Diamonds in the Rough was recorded at Atlantic Recording Studios in New York City. The album's sound honed in on the Appalachian "high lonesome" influences evident on Prine's eponymous debut LP and its bluegrass instrumentation reflects Prine's fascination with early American folk and country music. The album was produced by Arif Mardin and features Prine's brother Dave on dobro, banjo, and fiddle while Steve Goodman also contributes on guitar and harmonies. In the Great Days: The John Prine Anthology liner notes, Prine tells David Fricke that the album was recorded in three days at a cost of $7,200, "including beer," and adds "I just wanted to do Diamonds the way I was used to playing music at my house with Dave and Steve. But it's taken me years to figure out how to balance those first two records. About every other record, after making a real studio or rock 'n' roll album, I'd come back and do a Diamonds in the Rough."
The material on Diamonds in the Rough strike a musical balance between infectious up-tempo hootenannies and stark, allegorical compositions with recitations that recall Hank Williams' recordings as Luke the Drifter. In an interview with Paul Zollo for Bluerailroad magazine, Prine stated that "Sour Grapes" and "The Frying Pan" were two of his earliest songwriting efforts, explaining that he "had a girlfriend whose father was a janitor. And the reason I’m telling you that is because he had access to a tape recorder, and nobody else I knew had one. They were really rare. A reel-to-reel. He got it from the language department. It was broken and he fixed it and had it at home. And I sat down and taped three songs for this girl and her sister. And the three songs were 'Frying Pan', 'Sour Grapes', and 'Twist & Shout'...Years later, I ended up marrying that girl. She was my first wife. She found the tape. It was after I had made the first album, so I put two of those songs on Diamonds in the Rough. And those were the first songs I remember writing." Prine also added that he wrote "Souvenirs" in his car, "a 65 Chevelle. Driving to the Fifth Peg. Like the 5th or 6th time playing there. I used to play there just Thursdays after they hired me. They hired me from that open stage the very first time I sang for the crowd. They invited me back a week later, and I did it again for an open stage...So about the fifth time I was driving down there I thought, God, the same people are gonna be sitting there. I better have a new song. So I wrote 'Souvenirs' in the car on the way down. And then I thought I’d come up with a melody. And I thought I had come up with a pretty sophisticated melody in my head, and I was surprised to find out it had the same three chords that all my other songs have. Really surprised. I thought I had written a jazz melody." Prine often performed "Souvenirs" with his friend and fellow songwriter Steve Goodman, who played on the original recording, and in the same interview the singer confessed, "Yeah, I can still hear him playing it. He played a back melody, so that you could barely hear the difference of who was playing. On tape or when we did it live. And I realized a large part of what he was doing was making it sound like I was playing the good part. And that’s basically the kind of guy he was."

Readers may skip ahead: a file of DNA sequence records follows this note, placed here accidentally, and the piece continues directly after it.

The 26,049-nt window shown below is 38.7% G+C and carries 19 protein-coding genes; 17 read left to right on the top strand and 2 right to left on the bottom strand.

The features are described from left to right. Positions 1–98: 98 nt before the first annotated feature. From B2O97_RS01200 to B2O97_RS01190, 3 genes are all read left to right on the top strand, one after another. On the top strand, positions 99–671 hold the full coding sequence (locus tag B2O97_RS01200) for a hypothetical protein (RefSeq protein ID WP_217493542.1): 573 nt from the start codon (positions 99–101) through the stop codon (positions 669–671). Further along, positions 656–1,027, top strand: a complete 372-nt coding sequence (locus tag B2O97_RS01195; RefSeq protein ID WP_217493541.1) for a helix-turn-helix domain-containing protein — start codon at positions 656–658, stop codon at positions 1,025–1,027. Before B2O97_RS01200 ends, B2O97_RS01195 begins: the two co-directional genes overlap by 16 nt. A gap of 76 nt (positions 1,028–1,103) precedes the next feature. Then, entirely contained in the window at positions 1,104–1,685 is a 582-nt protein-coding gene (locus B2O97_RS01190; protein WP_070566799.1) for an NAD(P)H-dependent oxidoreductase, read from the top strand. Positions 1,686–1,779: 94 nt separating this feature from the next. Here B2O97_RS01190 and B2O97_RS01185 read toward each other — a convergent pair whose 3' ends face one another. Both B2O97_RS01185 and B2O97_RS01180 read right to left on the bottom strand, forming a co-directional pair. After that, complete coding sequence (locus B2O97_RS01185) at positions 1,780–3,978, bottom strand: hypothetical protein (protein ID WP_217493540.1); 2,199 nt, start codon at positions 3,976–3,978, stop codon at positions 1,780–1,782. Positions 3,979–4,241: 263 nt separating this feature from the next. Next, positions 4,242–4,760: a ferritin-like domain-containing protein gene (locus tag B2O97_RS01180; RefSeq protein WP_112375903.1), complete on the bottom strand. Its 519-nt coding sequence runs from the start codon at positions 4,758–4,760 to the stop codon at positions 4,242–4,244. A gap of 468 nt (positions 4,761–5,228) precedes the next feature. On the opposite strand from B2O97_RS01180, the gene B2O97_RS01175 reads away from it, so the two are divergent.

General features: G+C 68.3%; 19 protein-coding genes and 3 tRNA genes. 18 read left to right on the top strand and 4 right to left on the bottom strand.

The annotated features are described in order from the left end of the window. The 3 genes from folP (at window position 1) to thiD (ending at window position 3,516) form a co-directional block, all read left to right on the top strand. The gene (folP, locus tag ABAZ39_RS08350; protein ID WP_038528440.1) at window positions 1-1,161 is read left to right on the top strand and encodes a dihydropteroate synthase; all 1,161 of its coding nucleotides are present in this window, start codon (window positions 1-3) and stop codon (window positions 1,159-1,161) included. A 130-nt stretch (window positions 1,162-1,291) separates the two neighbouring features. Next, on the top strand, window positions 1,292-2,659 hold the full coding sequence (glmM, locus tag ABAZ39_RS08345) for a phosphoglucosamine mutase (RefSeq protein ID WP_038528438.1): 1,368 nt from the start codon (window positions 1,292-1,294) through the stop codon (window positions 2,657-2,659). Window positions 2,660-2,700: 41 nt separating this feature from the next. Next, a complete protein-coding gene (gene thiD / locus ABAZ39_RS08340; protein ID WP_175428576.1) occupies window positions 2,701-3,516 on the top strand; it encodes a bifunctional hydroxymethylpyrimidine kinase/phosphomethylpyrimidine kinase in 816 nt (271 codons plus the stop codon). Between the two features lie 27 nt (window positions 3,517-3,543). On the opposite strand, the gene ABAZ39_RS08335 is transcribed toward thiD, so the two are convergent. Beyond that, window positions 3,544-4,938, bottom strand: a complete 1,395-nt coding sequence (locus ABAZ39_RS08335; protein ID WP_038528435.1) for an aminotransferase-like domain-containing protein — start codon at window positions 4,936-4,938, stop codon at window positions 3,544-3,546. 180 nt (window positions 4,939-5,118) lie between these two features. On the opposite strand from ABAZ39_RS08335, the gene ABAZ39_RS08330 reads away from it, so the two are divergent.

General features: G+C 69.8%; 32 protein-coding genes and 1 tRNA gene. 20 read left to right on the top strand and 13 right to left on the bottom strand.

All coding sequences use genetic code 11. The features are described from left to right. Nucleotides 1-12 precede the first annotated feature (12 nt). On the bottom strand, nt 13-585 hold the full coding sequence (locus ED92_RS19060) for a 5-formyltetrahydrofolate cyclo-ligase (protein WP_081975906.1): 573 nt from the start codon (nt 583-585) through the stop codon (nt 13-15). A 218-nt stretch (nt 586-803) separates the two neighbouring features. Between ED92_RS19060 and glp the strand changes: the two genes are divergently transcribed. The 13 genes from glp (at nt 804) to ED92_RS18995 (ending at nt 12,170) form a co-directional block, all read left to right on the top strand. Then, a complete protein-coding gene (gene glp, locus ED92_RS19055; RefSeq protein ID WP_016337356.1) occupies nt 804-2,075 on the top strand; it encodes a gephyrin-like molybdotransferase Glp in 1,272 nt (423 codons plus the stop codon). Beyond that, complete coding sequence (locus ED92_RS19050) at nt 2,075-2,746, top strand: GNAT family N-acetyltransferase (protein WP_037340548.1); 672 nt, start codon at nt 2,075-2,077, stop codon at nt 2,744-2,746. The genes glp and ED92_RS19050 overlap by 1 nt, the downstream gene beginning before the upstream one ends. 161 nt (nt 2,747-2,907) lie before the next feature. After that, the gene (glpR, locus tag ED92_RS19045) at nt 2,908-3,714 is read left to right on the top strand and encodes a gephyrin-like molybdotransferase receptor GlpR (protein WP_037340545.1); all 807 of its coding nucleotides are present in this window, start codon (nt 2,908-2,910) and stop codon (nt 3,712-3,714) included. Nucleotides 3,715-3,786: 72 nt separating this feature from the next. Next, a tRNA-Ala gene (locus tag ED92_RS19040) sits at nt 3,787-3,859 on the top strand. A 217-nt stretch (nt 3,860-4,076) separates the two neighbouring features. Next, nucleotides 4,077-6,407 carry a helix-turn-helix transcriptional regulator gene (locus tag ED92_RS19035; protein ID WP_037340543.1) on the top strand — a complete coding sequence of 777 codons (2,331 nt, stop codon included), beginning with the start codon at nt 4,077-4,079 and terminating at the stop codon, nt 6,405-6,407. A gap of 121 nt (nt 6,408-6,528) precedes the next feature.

Prine admitted to Bluerailroad that he borrowed the melody for "The Late John Garfield Blues" from the Jimmie Rodgers song "Treasures Untold", stating "It's a really pretty ballad that he wrote. I learned that song early on and I always wanted to use that G to the B7." The title track, which was originally recorded by the Carter Family, is sung by Prine, his brother Dave, and Goodman without accompaniment. Regarding "Yes, I Guess They Oughta Name A Drink After You", the John Prine Shrine website quotes the singer: "I was going for a Hank Williams kind of song. Steve Goodman always told me that if I'd taken another couple of minutes and put a chorus to the song - there isn't any, just a tag line to every verse - that it would have been a hit country song. And I was set in my ways. Once a song was done, it was done." Two songs on the album, "Take The Star Out of The Window" and the allegorical protest waltz "The Great Compromise", deal with America's involvement with the Vietnam War, with Prine saying of the latter in the Great Days anthology, "The idea I had in mind was that America was this girl you used to take to the drive-in movies. And then when you went to get some popcorn, she turned around and screwed some guy in a foreign sports car. I really love America. I just don't know how to get there anymore."
Music critic Robert Christgau deemed Diamonds in the Rough "Not as rich as the debut, but more artlessly and confidently sung—the gruff monotone avoids melodrama in favor of Prine's own version of good-old-boy..." Critic William Ruhlman of AllMusic opines, "John Prine's second album was a cut below his first, only because the debut was a classic and the follow-up was merely terrific...Diamonds in the Rough demonstrated that Prine had an enduring talent that wasn't exhausted by one great album." In 1993 David Fricke wrote, "It was, in essence, John Prine-in-the-rough, a superb collection of tunes and tales recorded with acoustic, no-frills living room elegance." Steven Stolder of Amazon.com writes that the "fireworks that accompanied the appearance of John Prine's 1971 debut cast a long shadow over its deceptively modest follow-up" but argued that its strength "lies less in the tunes themselves than in how sympathetically they're performed and sequenced."